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Tonya from Buford, GA
Hi, Beek! Can you give us any sort of clues about the new uniforms? And when will we get to see them (and get our hands on some jerseys)? Are we going back to the red helmets? Will there be any gold in the helmet? Is the logo changing? Or are we keeping the black helmets? Will we have have black jerseys? Black pants? Give us something, Beek!

Matt: All I can tell you about the uniforms is that I have seen them – first a picture of them and then in person. I liked them even more once I saw them up close and held them. But I cannot give you any sort of clues. You'll get to see (and purchase) them soon enough, though. They'll be unveiled to the public sometime in April. A lot of fans either want to go back to the red helmets or prefer the all-black look, with options in between. I think fans will love them either way.

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Mark from Atlanta, GA
Beek, do you honestly believe that Dan Quinn will turn this thing around and get back to the playoffs in 2020? Sean Payton once had three straight 7-9 seasons in New Orleans. What happens if the Falcons finish 7-9 (or worse) in 2020? Thanks again for all you for the Falcons fans, Beek.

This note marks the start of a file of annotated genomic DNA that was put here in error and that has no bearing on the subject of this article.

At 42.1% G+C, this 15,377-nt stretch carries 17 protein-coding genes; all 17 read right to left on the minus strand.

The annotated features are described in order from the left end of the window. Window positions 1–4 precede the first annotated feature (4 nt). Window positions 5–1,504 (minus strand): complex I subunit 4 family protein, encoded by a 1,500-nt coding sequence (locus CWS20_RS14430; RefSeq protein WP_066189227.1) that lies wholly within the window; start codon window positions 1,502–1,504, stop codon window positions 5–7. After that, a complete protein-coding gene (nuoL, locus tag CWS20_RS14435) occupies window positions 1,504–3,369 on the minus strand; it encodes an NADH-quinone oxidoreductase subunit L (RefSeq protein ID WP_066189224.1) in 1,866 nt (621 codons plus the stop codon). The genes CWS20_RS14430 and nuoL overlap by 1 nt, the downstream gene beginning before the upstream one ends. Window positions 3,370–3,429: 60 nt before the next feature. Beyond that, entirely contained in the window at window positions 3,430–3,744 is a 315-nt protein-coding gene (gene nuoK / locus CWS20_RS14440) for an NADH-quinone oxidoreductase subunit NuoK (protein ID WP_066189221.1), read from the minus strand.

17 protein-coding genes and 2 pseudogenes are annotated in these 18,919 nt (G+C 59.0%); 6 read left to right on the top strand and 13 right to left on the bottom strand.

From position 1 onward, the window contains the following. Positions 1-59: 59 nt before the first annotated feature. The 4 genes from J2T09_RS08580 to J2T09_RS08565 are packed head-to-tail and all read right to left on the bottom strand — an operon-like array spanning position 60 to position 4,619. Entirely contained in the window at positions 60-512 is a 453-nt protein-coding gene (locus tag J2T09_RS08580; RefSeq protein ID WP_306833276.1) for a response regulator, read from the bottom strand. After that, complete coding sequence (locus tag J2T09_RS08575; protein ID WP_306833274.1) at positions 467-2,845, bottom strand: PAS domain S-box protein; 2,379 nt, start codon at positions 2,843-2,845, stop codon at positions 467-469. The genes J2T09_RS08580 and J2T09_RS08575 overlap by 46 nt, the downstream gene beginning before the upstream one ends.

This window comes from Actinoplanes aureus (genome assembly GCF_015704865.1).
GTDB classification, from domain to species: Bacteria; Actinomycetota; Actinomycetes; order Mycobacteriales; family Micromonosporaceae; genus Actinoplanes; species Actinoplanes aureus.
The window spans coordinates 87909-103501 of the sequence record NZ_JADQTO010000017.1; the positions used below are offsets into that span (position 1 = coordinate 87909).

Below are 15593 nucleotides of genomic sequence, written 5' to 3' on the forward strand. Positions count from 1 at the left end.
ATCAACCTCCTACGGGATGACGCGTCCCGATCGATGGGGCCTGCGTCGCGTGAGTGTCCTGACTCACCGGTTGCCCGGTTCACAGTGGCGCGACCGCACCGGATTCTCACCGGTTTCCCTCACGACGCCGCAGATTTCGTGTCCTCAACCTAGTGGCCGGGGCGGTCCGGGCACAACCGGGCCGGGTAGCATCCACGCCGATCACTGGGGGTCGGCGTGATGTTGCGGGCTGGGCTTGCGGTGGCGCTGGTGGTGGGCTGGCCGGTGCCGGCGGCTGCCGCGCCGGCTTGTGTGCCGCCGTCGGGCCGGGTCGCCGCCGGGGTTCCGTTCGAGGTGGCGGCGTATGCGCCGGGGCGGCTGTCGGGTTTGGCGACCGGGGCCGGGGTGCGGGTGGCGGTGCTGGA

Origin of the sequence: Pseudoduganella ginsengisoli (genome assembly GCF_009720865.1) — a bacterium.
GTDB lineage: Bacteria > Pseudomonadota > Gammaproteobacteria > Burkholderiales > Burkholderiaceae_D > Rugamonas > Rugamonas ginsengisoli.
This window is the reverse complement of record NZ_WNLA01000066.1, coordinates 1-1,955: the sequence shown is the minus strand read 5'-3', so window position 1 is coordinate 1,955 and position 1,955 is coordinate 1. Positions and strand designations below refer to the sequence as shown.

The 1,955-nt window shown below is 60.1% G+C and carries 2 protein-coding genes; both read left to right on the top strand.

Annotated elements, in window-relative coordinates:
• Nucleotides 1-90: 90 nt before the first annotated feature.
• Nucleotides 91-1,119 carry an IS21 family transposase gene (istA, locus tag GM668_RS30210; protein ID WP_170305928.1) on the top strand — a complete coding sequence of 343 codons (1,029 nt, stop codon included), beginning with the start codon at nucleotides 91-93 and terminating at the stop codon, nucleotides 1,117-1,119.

Matt: I think that Falcons owner Arthur Blank believes in Dan Quinn and really likes him as the Falcons head coach, Mark. If he didn't think Quinn and his staff didn't have what it takes to get the Falcons back into the postseason, I believe he would have made a change following the season. And regardless of what I, the media or you may think, all that matters is what Mr. Blank thinks. And you know that he took a long time to evaluate things, too. Now, I'll say this much about where the Falcons are right now – and what Mr. Blank's expectations are heading into 2020: 7-9 is not the bar. Just because Mr. Blank believes in continuity and in this staff doesn't mean that he'll continue to accept mediocre results or missing the playoffs. Yes, Sean Payton did finish with a 7-9 record for three straight years from 2014 to 2016, but in the four seasons leading up to 2014, the Saints also went 13-3, 11-5, 13-3 and 11-5 from 2009 to 2013 under Payton (all playoff appearances), including a Super Bowl title in 2009. So there's some perspective for you with Payton. Back to Quinn – I thought it was extremely telling how he kept this team together at 1-7 and how they kept fighting to finish 6-2 down the stretch. They also knocked off the Saints, 49ers and Panthers on the road – and all three teams had plenty to play for at the time, too. I think he can get this team back to the playoffs and, ultimately, a championship. They need some players to get them over the hump, first, and that's why this offseason is so crucial for all involved. Thanks for writing in and for the kind words, Mark.